"I cannot reconcile the incongruity between Governor Walker's administration's very vocal and consistent policy advocating for strict constructionism and the position taken by the attorney general in this case involving the most basic constitutional guarantee," Reynolds said.

Democrats cheered the ruling.

"Governor Walker is clearly intimidated by the thought of losing more power when voters go to the polls," Senate Minority Leader Jennifer Shilling (D-La Crosse) said in a statement. "His refusal to call special elections is depriving thousands of Wisconsin families equal representation in the Legislature.”

Assembly Speaker Robin Vos (R-Rochester) ripped the judge as an "activist Dane County judge" who had injected her "own personal opinion into how we conduct elections."

He said he wasn't aware Walker had appointed the judge but said her approach was endemic to judges in liberal Madison.

"It’s something about the water in Dane County," Vos said. "That’s why I try to stay here as little as I can."
State Senator Chris Larson, probably the most progressive Democrat in the legislature, was happy to see the court ruling yesterday. This is what he told us this morning about it: "From cutting early voting hours to instituting restrictive ID requirements, Scott Walker has a long history of working to prevent citizens from voting in Wisconsin. His latest tantrum of refusing to call special elections for vacant seats is based entirely out of his fear of losing power. Political observers looking for a preview of what will happen in the forthcoming special elections (not to mention this fall's general election) should watch closely to what happens in the Wisconsin Supreme Court race on April 3rd where a Walker appointee is about to be taken down by a strong, anti-NRA woman. The Republicans time in power is quickly coming to a close."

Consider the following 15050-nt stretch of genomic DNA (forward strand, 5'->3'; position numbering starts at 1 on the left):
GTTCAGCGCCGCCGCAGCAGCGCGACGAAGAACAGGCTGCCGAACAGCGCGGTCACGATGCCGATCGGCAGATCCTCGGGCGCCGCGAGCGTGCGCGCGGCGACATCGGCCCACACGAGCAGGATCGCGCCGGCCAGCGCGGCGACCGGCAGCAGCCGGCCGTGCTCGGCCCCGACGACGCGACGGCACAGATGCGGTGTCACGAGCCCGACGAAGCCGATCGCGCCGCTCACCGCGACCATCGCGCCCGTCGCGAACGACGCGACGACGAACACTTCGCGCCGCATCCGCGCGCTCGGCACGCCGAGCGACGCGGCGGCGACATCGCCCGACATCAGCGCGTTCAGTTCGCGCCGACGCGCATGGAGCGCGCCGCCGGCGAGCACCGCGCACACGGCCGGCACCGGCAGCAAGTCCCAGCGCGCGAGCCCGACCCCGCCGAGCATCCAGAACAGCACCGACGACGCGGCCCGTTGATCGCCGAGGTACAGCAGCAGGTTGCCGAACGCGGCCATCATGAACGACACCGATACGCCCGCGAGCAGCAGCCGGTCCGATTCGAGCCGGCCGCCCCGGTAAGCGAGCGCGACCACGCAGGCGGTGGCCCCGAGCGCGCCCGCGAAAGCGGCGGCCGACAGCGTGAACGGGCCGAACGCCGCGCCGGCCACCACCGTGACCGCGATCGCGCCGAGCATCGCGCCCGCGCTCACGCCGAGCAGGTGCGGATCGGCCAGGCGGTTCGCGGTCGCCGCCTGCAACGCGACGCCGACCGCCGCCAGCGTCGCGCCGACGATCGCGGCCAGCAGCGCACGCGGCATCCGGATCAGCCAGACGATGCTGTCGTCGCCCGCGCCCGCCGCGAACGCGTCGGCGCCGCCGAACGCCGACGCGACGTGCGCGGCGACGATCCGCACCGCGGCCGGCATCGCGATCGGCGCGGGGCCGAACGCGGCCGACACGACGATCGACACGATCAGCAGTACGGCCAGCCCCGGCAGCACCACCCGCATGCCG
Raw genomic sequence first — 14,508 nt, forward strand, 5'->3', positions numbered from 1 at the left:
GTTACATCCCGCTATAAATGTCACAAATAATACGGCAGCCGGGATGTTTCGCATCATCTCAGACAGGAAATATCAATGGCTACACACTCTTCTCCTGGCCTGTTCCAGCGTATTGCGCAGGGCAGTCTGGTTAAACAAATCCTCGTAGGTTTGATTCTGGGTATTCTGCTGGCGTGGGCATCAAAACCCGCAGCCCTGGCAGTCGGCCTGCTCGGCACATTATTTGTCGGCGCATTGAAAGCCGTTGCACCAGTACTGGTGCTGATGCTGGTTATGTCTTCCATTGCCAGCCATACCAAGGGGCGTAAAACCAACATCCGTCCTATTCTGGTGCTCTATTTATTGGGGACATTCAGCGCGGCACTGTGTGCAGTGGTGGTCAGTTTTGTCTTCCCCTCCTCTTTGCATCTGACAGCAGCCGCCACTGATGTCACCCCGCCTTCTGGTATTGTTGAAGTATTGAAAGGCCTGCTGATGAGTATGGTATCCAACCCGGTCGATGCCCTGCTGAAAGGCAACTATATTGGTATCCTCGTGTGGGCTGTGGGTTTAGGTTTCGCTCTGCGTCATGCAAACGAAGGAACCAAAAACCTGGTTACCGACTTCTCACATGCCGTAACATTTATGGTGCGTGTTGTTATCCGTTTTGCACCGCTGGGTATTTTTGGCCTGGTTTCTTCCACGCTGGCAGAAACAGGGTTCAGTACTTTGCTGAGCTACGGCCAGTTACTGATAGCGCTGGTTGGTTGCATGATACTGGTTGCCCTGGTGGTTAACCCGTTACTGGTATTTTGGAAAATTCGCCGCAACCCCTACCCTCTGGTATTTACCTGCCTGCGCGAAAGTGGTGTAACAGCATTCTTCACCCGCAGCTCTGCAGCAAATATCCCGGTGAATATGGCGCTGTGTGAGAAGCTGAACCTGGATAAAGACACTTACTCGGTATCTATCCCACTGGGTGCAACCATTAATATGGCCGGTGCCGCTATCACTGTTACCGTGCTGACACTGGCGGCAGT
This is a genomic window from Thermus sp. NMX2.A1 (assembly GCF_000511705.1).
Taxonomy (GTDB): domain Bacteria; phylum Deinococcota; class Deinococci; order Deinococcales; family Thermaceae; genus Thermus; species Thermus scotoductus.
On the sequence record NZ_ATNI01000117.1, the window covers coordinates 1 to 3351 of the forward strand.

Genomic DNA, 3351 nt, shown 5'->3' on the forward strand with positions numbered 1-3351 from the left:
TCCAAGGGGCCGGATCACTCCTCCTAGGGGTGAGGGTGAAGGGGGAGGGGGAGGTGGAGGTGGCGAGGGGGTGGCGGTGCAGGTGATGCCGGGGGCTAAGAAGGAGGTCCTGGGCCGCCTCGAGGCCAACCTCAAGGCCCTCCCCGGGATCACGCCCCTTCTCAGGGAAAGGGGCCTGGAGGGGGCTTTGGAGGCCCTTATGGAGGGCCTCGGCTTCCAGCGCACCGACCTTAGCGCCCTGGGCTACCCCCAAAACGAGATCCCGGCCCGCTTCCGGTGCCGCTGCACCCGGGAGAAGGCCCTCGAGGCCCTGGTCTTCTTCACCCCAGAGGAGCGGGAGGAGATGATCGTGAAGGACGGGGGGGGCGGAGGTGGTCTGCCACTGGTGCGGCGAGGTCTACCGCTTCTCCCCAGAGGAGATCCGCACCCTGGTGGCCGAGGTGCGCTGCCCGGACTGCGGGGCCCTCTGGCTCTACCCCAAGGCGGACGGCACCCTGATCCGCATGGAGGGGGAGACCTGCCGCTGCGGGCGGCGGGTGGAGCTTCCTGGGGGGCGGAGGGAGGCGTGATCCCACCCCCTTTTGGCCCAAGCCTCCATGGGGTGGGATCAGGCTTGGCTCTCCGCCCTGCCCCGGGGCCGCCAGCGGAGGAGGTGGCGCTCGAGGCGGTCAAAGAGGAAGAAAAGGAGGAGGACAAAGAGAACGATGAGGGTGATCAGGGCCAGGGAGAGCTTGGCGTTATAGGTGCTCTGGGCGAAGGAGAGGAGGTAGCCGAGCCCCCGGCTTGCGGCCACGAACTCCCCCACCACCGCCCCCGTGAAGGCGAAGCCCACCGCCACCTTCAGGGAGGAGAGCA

Chris also alerted us to a new trick the Republicans in the state Senate are trying to get around the Court's ruling.
One day after a judge dealt Republicans a setback on special elections, the top GOP leader in the state Senate said if needed he wants legislation to block that election.

Senate Majority Leader Scott Fitzgerald (R-Juneau) made his comments to reporters Friday after a Dane County judge ruled the day before that GOP Gov. Scott Walker must call special elections to fill two vacant seats in the Legislature.

Walker declined to call those elections after two GOP lawmakers stepped down to join his administration in December.Fitzgerald said he's looking at legislation to halt the special election if the courts don't stay the judge's order.

"We are very concerned where this whole thing is headed,” Fitzgerald said.
You bet they're concerned. When people can vote in fair elections, Republicans can't win.

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At 9:47 PM, Anonymous ap215 said...

Republicans + Anything That Goes Against Their Way = Cheat & Power Grab

At 6:57 AM, Anonymous Anonymous said...

The latest on this is the lege will step in and pass a law repudiating their previous law -- leaving districts that have no state rep floundering until the normal cycle occurs.

Once the anti-blue wave happens in 2020, they'll pass a new law that repudiates this one... so the Nazis can fill empty seats immediately with Nazis.

I have no sympathy for the dumbfucktards living in Wisconsin. They had opportunities to remove Walker and they didn't either time. They had opportunities to undo the republican advantage and screwed the pooch on those too.

And they injected the paul ryan cancer onto everyone for 20 years.

At 7:24 AM, Anonymous Anonymous said...

I expect that Dane County Circuit Judge Josann Reynolds will quickly discover that she is being impeached by Walker.

At 8:10 PM, Anonymous Anonymous said...

We've had a string of high court decisions saying that counting votes should not be allowed since it would tend to hurt the republican, who "won" but probably really lost.
Walker simply wants to prevent elections where democraps might win. It's a subtle difference. That judge just torpedoed her ambitions for higher appointment.
But when the lege passes the law saying the gov. can NOT call for the special to fill an empty seat should it amuse him to NOT do so, that's along the same line of thinking.

Not far from there to just doing away with elections altogether.

Hey Wisconsin, you fucking idiots, how does 'scott walker governor for life' sound to y'all?